With the latest news that a particular bug in OpenSSL has pretty much made everyone's passwords to every registration-based website vulnerable, I felt it was necessary to use my computer-training skills to provide some helpful tips to all.
First off: Don't Panic. Heartbleed has been out there for two years, so everyone's pretty much f-cked already. If you're worried about the government or any private corporate entity getting into your emails and personal stuff, it's too late especially since the NSA has been exploiting this bug for all that time, and stressing about it now isn't going to change that. Those cosplay photos of you hanging out at the Furry Con has already been passed around the NSA and Booz Allen offices and openly mocked.
Second: You're Gonna Need To Change Your Passwords and Security Questions to All Affected Services. Which means you gotta change every security detail for your Yahoo!, your Google/Gmail, your Windows, your iTunes, your Blogger pages, your Facebook, your MySpace, your Twitter, Flickr, Tumblr, Bumblr, your online banking, Amazon, Barnes&Noble, Costco, Sams Club, Fight Club, Wikipedia, TV Tropes, Transformers Wikia, Playboy.com, that strip club on Dale Mabry that offered a good VIP membership deal...
You'll need to make sure the fix/patch for Heartbleed has been verified before you go changing those passwords though.
Third: Come Up With a Decent Password That's Easy To Remember But Difficult For The NSA To Guess. This is always hard to explain to library patrons when they come in asking for help creating their first email accounts (yes, it still happens after 20 years of free Hotmail and Yahoo! Mail services. Not everyone got an email account back in 1998...).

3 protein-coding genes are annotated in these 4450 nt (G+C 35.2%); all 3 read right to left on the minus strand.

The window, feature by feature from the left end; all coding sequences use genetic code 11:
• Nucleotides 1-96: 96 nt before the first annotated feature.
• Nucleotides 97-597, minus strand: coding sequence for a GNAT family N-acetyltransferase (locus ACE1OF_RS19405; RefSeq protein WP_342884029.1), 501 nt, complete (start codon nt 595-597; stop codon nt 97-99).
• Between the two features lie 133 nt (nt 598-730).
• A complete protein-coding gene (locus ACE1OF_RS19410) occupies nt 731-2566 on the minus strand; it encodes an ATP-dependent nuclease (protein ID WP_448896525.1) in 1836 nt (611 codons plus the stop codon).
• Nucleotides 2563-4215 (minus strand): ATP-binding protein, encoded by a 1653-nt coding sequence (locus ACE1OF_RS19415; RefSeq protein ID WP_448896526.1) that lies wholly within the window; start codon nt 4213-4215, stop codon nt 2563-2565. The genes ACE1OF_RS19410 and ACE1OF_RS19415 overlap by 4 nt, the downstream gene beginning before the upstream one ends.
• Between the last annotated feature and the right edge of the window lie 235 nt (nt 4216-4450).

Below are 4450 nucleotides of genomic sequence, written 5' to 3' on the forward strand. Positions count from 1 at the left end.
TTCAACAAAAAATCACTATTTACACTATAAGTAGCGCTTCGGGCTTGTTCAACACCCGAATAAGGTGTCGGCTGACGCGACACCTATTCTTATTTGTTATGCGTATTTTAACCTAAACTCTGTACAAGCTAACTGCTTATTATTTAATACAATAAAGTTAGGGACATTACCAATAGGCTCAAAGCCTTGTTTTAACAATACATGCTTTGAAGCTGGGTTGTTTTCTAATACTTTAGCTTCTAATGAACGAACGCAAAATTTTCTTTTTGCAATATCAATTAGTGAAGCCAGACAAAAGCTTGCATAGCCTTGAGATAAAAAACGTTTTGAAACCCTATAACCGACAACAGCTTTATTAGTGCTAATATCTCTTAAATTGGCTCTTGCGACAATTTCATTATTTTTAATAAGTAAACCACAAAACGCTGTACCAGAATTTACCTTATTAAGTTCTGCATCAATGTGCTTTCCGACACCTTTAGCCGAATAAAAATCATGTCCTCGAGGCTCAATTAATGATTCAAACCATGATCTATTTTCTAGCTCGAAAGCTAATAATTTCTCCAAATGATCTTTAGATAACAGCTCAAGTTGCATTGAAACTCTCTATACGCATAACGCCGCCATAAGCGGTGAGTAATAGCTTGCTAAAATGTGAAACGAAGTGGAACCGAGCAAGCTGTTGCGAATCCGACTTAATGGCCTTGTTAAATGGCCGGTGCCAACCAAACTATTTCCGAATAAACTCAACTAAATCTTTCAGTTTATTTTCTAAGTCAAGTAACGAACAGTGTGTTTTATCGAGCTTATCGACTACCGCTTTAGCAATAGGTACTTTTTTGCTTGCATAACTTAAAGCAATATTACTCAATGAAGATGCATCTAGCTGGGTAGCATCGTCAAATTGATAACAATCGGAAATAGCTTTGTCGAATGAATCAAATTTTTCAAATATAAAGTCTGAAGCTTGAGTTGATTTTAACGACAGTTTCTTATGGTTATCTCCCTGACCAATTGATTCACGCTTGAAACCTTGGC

The rules for passwords are pretty simple: letters and numbers and special keystrokes like exclamations, asterisks, parentheses, percent signs, pound signs, and umlat. Hope that's not too confusing...
Okay, let's make it a little easier. The letters (a-z) can be lower case OR Upper Case (A-Z) when you create the password: passwords are Case Sensitive. One or more letters cAn be upPer caSe.
NEVER use a common word out of a dictionary - Esoteric, for example - and especially NEVER use a name associated to yourself - say, Aunt Jessificiantia's middle maiden name Frank. Hackers use social gathering info through other researched resources and they'll know about Aunt Jessificiantia, oh yeah...
Try not to use numbers that relate to yourself personally, such as: Year of birth, year of high school graduation, year of getting married, year of getting divorced, year of getting hacked by the NSA, etc. Last four digits of your Social Security is WAY WRONG do not do that (last four of your SSN tends to get used for other things... oops). A lucky number could work as long as no one else knows how unlucky that lucky number is to you.
The best tricks involve using abbreviations you can remember - nobody's gonna know what WDTSHTM stands for - and then a combination of numbers mixed in. To make it harder, follow off the last number in the password with another smaller (two or three-character) abbreviation.
Oh, and the password is usually a minimum of 8 characters and a maximum of 14, maybe 16 chars.
A decent password is gonna look like this Wdts7htM601Ga. Some sites will insist on throwing in a special keystroke character so Wdts7thM6Ga# is a workable variation.
Fourth: Do NOT Use the Same Password for EVERY Site that requires a password. Yes, it may be simple to remember just the one password, but if someone hacks into your Facebook account they can use the same hack on your online banking records. Mix 'em up. You could try variations of a base password - changing numbers and/or abbreviated letters around, using different keystroke characters, etc. - but make the variation hard to guess. Most sites WILL lock down an account after three failed tries, so don't make the passwords something that's just one character change between each other.
On that note, you can write down the different passwords you're using, but that sheet has GOT to be in a secured location and unavailable for anyone else to look at. Best tip: don't write the password itself down, but write down a memory clue / hint that will make your remember "oooooooooh that's what my password is".
Fifth: Get the VOTE OUT and vote into office candidates sworn to make the NSA answer for their evil hackery. Make the candidates swear on a copy of Orwell's 1984 for good measure.
Now. Don't you feel better?